What truly surprises me, during my foray through the sci-fi of the 50s and 60s, is the complete assumption of the male authors that women are really just a side branch of humanity.  C.S. Lewis, in the third book of his Space Trilogy, That Hideous Strength, pretty much directly tells women that they should be raising babies and not worrying about cosmic issues.  (He went way down in my estimation after reading that novel).  Others like Isaac Asimov and Arthur C. Clarke, don’t expressly state this thesis, but it is definitely implied.  The movers and the shakers of their novels are men.  Women feature as a way to move the plot along and as motivators for the central male characters.  They are important because they have babies and the men in these novels haven’t figured out a way to just clone themselves yet (and like Heinlein are willing to see sex as a very good thing).  In other words, we women are a pleasant accoutrement to life, much like the alcohol and tobacco that is ubiquitously consumed in these tales.  (I am particularly fond of the works of H. Beam Piper, in which “happy hour” is considered to be a Terran religious observance by denizens of other planets—but in his fiction women are also just “helpmates” to the men that populate his universe).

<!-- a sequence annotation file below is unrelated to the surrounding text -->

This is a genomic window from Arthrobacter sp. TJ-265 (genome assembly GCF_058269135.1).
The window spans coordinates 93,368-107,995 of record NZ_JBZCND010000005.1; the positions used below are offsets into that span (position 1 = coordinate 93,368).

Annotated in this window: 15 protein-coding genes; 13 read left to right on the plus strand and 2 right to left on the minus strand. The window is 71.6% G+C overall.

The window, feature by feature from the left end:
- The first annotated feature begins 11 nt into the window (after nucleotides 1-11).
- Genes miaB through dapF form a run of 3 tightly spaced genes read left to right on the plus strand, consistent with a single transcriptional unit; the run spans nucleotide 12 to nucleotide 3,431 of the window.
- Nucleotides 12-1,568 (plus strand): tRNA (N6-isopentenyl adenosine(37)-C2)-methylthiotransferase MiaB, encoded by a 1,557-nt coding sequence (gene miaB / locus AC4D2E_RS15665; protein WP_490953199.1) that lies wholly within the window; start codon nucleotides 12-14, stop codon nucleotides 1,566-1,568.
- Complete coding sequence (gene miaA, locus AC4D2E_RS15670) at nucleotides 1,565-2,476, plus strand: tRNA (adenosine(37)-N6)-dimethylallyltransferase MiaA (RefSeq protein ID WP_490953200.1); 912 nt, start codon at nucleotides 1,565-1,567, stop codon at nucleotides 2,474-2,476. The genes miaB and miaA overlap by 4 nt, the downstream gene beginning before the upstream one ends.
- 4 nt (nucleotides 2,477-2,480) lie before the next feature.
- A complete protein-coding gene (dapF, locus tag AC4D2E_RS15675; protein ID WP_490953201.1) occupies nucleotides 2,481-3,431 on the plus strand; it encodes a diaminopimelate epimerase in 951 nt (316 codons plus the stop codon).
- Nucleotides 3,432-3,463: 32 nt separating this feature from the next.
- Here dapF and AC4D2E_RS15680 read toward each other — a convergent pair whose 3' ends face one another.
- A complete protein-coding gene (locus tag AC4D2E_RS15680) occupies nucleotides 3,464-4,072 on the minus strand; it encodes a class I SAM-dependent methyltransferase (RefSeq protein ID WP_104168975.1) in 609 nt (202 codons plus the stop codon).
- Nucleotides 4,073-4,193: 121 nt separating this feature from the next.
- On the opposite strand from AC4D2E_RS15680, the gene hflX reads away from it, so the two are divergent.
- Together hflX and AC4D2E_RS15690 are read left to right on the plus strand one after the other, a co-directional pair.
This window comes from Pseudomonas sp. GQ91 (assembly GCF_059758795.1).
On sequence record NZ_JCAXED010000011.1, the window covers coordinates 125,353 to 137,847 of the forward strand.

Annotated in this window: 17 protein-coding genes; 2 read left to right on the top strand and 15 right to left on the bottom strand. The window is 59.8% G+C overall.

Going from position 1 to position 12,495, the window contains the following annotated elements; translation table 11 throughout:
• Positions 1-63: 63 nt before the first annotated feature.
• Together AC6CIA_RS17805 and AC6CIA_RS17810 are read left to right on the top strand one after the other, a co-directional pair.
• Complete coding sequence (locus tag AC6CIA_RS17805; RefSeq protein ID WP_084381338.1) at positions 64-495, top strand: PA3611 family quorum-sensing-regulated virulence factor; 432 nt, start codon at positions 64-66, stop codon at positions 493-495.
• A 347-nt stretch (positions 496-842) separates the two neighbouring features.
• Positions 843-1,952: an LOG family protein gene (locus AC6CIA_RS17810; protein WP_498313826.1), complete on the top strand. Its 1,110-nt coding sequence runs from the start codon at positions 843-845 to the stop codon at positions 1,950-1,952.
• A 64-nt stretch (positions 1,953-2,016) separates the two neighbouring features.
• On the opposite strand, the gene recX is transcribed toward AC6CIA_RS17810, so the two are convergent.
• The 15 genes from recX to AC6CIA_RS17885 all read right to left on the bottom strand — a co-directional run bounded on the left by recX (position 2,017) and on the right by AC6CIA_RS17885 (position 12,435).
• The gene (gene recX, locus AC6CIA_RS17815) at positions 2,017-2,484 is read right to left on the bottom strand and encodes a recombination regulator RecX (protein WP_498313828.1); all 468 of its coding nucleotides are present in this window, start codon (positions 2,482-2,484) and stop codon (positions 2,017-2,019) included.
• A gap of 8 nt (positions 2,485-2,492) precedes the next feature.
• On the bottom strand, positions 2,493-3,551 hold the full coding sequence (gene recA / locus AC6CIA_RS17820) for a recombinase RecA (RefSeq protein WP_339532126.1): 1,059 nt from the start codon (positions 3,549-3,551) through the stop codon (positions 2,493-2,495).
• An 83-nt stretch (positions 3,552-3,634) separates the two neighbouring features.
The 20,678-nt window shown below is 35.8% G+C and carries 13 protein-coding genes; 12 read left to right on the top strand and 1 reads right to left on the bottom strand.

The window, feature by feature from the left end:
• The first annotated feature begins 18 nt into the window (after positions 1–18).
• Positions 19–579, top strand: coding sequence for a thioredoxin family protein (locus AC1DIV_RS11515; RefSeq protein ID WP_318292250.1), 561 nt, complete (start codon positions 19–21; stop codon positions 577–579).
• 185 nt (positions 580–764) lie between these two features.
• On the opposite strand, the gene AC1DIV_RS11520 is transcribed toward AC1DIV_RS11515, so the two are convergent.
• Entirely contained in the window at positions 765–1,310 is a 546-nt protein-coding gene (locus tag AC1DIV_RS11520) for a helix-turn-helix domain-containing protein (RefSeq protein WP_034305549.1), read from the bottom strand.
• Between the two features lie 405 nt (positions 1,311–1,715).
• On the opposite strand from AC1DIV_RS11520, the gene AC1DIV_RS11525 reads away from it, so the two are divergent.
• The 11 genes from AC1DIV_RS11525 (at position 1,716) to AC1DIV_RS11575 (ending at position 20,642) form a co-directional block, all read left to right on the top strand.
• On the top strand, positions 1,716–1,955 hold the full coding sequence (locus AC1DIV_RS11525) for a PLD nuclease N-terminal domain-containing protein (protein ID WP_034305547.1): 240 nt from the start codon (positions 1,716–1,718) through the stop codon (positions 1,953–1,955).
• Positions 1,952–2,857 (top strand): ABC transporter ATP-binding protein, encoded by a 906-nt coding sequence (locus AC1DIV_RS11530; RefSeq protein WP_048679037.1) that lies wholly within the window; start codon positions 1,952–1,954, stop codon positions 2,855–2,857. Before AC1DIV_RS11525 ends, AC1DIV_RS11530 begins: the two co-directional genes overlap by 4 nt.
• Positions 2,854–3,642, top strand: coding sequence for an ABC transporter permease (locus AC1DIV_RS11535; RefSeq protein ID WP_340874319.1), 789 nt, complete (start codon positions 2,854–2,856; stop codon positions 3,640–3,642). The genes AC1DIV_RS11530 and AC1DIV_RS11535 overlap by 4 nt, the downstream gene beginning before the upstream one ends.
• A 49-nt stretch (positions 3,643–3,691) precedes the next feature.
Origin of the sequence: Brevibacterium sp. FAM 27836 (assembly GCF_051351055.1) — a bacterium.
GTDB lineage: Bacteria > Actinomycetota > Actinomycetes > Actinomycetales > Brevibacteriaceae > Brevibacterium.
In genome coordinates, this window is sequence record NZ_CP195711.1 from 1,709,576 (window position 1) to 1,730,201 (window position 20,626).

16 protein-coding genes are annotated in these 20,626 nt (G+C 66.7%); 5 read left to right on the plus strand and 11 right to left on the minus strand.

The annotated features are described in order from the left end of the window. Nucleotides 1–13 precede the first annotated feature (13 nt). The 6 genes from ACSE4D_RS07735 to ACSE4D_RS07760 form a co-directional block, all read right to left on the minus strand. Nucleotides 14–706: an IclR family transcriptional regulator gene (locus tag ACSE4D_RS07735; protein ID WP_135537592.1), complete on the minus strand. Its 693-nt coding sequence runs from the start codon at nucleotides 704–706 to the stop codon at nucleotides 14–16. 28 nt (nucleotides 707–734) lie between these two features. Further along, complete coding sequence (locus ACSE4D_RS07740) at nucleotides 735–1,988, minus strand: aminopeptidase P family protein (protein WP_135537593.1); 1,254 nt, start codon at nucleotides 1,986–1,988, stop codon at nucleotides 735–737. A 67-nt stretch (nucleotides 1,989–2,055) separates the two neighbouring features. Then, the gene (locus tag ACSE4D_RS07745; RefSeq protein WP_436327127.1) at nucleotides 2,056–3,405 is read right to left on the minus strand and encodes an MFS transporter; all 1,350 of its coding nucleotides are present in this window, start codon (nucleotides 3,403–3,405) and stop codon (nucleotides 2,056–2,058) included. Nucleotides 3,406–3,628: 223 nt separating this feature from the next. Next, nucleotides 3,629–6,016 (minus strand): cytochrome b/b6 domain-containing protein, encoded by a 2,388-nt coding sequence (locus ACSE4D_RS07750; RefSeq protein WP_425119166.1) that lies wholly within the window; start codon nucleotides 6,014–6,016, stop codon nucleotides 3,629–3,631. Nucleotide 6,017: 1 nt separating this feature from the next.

It reminds me a great deal of the state of the field of Anthropology before many women were involved in it--all the studies of “Man the Hunter” and talk of weaponry & hunting being the primer motivators in evolution.  See Sarah Blaffer Hrdy’s book The Woman That Never Evolved for a much better discussion of the issue that I could possibly give it.  That is being redressed, as women have doing research (see Meredith Small’s lovely book Female Choice about the female primate’s role in sexuality, for instance).  Finally, issues like friendship and cooperation among primates are being properly addressed.
            It makes me realize just how far we as women have come in the last forty years and the positive effects of feminism.  That rather condescending attitude to femininity is on the decrease, although I think all women of a certain age have experienced it.  (You know the guys—the ones who call you “Little Lady” and assume that you have no intellectual capacity—and then get angry if you actually make good points and receive acknowledgement from others).